Great detectives in winter

Posted by Matt Kuhns on Apr 5, 2013

Figuratively, that is, i.e. “the lion in winter.” The story of real-life great detectives chronicled in Brilliant Deduction had its own beginning, middle and ending. But of course, the individuals within that larger story all had their own life-story arcs, as well. I’ve been thinking about those arcs’ trailing ends, lately. Note, I suppose what follows may be considered spoilers for my book…

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Footsteps of Paddington Pollaky

Posted by Matt Kuhns on Mar 20, 2013

Though Ignatius Paul “Paddington” Pollaky, once one of the most remarked-upon detectives in the English-speaking world, is mostly forgotten there are a few people still taking an interest, beyond my own humble efforts.

One such chronicler has thoughtfully posted a photo of the great detective’s one-time headquarters (and perhaps the third-most famous address in detective history), 13 Paddington Green, at flickr. This is particularly considerate as, per the notes on the photo, Number 13 was pulled down just in the past few years after standing proudly for at least a century and a half.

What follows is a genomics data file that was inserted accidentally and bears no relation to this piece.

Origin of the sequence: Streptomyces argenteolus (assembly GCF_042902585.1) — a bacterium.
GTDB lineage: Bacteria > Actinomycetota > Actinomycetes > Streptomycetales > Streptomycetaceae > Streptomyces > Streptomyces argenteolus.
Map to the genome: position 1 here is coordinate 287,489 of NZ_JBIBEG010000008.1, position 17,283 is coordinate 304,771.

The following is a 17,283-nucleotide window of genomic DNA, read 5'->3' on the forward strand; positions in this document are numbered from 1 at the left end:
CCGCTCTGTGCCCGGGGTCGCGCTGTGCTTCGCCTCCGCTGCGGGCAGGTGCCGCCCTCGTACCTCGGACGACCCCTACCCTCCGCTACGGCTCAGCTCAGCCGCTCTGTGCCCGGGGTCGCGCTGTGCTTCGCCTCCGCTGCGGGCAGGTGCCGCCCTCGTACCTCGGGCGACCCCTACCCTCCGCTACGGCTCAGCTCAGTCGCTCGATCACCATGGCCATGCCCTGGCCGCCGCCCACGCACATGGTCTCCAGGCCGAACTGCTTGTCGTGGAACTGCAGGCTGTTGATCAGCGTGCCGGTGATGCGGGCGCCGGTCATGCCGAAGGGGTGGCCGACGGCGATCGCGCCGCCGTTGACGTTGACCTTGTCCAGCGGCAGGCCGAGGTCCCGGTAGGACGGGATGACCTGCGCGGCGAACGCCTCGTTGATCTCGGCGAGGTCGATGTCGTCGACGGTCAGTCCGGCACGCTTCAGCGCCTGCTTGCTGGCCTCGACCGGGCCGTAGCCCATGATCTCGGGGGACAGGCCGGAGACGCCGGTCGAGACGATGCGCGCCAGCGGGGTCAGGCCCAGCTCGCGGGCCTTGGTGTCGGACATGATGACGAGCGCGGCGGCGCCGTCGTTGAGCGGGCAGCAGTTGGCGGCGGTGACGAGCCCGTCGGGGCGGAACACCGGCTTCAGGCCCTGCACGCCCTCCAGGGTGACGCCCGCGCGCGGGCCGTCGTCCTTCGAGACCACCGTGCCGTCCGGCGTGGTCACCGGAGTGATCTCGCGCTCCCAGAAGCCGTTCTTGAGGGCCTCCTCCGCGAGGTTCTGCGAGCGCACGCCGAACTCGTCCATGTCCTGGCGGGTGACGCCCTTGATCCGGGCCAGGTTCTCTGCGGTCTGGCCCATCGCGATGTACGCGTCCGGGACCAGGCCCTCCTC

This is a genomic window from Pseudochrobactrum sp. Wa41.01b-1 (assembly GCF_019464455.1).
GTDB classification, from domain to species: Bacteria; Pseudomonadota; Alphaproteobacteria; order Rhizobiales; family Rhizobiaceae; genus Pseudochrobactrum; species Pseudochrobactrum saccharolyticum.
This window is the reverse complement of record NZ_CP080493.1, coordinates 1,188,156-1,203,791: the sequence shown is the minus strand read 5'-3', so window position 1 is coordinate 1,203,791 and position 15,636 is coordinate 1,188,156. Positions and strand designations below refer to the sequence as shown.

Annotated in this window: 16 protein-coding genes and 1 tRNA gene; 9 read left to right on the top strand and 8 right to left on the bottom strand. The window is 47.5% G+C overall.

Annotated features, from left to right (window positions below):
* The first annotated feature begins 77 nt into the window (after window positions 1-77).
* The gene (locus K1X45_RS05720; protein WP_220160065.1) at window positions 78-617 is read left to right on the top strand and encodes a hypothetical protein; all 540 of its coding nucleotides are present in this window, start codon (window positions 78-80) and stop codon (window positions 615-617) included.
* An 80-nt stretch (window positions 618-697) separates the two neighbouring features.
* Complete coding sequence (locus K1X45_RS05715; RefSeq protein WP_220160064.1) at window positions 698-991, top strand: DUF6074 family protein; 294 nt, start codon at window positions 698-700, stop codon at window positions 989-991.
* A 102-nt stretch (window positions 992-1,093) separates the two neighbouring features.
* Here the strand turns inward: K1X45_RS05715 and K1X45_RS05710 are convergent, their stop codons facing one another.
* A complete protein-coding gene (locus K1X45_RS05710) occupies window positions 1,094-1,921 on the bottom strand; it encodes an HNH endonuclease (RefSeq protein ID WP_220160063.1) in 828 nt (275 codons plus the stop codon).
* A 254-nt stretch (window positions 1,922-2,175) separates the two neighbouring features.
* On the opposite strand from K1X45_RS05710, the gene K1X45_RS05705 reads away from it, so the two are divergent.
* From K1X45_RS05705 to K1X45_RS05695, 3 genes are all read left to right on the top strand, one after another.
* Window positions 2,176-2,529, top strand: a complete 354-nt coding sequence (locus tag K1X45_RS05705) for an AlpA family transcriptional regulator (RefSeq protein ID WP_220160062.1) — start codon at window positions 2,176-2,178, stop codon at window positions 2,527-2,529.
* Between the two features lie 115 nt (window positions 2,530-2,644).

A correspondent of this blog has kindly supplied another image of the site, post-demolition:

Fare thee well, old friend

Fare thee well, old friend

A bit sad. (Though time does move on, and in fairness much of central London strikes me as almost a Monument Valley, so I can’t get too worked up about the past being carelessly discarded.)

Pollaky’s final address, meanwhile, has also been photographed and shared on the interweb, for those interested. Though IPP actually spent more time in Brighton, during his long retirement, than at Paddington Green, he apparently returned to the general area for his last rest at Kensal Green Cemetery.

I can’t help recalling one of the many memorable lines in a story of certain other much-remarked figures in Victorian London criminology, Moore and Campbell’s From Hell. “That’s all done with though. That’s all gone. All that’s left is what people can read about. Chapbooks and tombstones… chapbooks and tombstones.”

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